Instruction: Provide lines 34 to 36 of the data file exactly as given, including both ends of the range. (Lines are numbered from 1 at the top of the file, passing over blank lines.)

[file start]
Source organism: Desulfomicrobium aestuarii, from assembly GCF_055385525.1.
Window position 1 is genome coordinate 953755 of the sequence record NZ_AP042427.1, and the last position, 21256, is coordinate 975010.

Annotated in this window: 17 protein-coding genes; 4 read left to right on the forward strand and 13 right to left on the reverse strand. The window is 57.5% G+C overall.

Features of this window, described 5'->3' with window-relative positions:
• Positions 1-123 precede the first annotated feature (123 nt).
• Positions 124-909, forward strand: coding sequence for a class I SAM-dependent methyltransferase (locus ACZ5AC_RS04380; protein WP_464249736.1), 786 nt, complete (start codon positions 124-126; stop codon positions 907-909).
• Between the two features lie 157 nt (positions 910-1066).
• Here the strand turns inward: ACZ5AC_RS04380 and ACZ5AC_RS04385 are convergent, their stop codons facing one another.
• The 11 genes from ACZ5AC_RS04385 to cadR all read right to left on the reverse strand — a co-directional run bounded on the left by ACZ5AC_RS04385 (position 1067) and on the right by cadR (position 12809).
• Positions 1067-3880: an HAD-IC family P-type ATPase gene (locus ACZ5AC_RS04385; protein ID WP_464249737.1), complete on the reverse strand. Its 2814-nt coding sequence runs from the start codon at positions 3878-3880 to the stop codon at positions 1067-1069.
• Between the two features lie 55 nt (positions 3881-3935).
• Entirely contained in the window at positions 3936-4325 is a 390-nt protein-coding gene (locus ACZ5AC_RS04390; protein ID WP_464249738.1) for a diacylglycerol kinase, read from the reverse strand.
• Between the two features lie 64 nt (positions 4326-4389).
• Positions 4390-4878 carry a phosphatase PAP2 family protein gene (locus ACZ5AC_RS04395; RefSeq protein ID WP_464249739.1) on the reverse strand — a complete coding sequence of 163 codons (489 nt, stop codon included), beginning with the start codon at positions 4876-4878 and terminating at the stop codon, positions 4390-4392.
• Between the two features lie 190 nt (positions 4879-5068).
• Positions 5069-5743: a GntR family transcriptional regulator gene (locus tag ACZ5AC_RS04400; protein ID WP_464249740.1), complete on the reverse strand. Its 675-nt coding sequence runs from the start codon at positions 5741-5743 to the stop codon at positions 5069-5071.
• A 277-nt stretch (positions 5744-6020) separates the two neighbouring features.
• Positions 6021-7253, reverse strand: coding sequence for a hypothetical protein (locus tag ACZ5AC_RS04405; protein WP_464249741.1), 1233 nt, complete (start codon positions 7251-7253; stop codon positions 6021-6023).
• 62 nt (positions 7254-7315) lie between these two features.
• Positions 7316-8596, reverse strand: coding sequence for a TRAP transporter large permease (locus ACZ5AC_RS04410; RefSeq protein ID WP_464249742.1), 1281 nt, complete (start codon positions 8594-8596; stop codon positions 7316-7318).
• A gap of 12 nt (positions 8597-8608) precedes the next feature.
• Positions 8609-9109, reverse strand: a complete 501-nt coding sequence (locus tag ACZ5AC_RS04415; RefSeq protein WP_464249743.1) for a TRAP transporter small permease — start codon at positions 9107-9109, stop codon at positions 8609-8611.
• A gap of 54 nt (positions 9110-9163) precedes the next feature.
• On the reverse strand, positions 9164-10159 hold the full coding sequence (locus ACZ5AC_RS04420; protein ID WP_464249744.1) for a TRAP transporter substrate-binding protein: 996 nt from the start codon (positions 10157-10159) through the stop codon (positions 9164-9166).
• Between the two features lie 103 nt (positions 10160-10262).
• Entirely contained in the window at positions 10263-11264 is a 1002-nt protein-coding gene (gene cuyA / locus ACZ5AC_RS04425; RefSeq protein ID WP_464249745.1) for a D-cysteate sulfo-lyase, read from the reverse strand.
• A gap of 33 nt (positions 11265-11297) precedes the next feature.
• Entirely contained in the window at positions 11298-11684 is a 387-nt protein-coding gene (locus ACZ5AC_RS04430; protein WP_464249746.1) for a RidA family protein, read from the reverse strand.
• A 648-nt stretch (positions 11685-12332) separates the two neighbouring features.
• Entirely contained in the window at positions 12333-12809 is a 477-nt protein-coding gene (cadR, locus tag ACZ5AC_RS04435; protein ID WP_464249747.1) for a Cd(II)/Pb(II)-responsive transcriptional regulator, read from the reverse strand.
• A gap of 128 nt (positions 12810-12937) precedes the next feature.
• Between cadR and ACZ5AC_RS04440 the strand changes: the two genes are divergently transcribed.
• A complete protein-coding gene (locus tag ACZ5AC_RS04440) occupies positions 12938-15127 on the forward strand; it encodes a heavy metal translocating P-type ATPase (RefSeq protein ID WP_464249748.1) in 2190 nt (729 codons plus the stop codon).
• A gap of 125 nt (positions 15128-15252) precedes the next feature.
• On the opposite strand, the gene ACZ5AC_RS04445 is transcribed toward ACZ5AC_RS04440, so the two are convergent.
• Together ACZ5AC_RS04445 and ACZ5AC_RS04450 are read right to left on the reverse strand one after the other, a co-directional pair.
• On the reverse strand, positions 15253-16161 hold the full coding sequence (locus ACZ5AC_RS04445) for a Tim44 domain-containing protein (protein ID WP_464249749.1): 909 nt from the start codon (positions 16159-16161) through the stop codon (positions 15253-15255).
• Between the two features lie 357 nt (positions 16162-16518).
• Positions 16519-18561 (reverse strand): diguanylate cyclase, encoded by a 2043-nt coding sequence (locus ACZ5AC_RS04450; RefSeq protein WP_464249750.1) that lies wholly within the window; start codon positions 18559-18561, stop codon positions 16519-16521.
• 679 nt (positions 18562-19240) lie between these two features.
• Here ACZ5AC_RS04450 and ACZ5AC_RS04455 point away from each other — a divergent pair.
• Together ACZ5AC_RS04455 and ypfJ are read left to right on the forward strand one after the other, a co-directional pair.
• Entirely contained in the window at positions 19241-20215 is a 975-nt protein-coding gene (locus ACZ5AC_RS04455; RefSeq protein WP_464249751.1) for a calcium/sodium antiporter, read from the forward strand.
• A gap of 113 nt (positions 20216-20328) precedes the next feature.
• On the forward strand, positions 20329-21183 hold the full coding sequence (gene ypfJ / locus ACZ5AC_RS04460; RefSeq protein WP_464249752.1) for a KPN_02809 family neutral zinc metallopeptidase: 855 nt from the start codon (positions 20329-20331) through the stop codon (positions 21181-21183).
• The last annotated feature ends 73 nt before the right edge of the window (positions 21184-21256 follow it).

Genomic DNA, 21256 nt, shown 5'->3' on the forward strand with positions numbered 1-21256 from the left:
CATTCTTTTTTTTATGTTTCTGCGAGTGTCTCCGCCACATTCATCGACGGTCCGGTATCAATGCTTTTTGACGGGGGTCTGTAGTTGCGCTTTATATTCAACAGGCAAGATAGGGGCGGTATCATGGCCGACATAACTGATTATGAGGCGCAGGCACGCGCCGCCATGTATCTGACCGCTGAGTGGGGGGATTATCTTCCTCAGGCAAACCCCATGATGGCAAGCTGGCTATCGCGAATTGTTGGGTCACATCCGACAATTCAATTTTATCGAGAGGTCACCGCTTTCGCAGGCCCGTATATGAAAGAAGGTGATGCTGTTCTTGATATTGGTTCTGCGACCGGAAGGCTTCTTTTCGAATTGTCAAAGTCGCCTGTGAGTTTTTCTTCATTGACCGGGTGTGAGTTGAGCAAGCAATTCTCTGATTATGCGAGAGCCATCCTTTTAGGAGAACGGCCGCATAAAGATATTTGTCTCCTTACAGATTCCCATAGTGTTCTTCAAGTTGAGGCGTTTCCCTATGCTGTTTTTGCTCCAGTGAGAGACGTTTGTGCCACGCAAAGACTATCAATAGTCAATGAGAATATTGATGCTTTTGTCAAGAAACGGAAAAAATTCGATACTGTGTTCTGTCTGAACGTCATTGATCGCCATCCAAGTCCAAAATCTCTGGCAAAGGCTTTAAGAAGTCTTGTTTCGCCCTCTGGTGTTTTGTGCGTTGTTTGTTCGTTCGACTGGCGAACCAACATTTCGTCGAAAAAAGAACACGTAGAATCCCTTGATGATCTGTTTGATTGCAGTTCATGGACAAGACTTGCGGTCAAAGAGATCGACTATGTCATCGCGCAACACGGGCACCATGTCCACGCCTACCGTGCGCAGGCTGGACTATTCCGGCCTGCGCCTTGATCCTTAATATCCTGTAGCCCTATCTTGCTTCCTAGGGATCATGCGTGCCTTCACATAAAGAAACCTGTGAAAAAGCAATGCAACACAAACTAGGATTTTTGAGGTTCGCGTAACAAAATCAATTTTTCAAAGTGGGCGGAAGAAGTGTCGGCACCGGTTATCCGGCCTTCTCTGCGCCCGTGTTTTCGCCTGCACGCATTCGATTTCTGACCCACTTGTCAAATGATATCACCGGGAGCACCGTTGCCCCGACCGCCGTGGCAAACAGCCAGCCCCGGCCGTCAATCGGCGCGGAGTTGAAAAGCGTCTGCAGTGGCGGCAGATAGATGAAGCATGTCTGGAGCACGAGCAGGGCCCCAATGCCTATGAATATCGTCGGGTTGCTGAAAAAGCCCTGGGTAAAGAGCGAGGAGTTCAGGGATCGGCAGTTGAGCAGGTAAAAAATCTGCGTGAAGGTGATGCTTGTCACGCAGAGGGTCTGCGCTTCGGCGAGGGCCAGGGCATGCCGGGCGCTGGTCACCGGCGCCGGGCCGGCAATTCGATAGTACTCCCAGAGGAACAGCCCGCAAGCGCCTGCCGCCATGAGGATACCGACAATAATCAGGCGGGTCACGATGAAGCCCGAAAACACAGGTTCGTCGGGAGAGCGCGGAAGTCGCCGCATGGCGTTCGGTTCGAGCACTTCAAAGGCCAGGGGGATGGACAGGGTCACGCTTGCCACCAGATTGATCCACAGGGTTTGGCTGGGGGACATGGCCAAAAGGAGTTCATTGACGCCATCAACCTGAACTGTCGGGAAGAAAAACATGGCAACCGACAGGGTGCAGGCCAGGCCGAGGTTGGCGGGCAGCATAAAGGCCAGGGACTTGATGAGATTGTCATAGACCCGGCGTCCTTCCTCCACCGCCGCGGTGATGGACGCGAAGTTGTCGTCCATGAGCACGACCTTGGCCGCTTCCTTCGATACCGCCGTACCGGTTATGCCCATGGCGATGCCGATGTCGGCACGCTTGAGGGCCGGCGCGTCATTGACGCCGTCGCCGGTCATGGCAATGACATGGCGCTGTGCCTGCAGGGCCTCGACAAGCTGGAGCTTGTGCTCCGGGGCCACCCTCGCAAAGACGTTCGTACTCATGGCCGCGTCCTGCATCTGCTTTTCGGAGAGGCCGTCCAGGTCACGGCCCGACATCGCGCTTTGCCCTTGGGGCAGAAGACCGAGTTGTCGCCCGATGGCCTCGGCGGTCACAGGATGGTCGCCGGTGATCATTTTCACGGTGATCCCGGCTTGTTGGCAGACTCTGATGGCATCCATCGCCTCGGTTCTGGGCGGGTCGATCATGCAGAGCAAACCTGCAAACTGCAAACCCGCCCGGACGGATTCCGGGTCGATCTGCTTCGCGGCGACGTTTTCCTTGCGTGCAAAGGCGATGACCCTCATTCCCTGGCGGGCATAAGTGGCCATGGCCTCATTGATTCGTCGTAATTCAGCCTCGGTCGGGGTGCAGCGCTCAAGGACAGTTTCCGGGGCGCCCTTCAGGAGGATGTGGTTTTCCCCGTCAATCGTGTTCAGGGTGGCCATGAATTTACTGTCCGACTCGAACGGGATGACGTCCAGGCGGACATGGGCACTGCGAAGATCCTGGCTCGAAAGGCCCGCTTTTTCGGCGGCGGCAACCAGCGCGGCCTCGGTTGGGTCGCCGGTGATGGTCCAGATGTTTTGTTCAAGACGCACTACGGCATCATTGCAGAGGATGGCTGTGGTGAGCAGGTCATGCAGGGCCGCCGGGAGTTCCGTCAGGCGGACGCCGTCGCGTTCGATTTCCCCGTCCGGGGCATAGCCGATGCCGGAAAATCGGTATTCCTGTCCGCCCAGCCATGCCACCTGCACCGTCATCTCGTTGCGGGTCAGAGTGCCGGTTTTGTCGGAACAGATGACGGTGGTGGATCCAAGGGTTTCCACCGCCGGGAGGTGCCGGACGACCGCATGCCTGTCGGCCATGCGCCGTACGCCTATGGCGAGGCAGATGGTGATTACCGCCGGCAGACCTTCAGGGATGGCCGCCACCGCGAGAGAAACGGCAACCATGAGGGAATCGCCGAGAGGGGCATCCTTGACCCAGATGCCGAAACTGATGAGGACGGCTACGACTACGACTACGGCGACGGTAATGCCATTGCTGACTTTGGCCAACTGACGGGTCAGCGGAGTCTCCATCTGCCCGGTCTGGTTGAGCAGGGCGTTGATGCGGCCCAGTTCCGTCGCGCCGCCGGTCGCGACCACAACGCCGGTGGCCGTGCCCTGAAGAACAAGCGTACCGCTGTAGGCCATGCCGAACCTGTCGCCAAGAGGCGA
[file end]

• A gap of 125 nt (positions 15128-15252) precedes the next feature.
• On the opposite strand, the gene ACZ5AC_RS04445 is transcribed toward ACZ5AC_RS04440, so the two are convergent.
• Together ACZ5AC_RS04445 and ACZ5AC_RS04450 are read right to left on the reverse strand one after the other, a co-directional pair.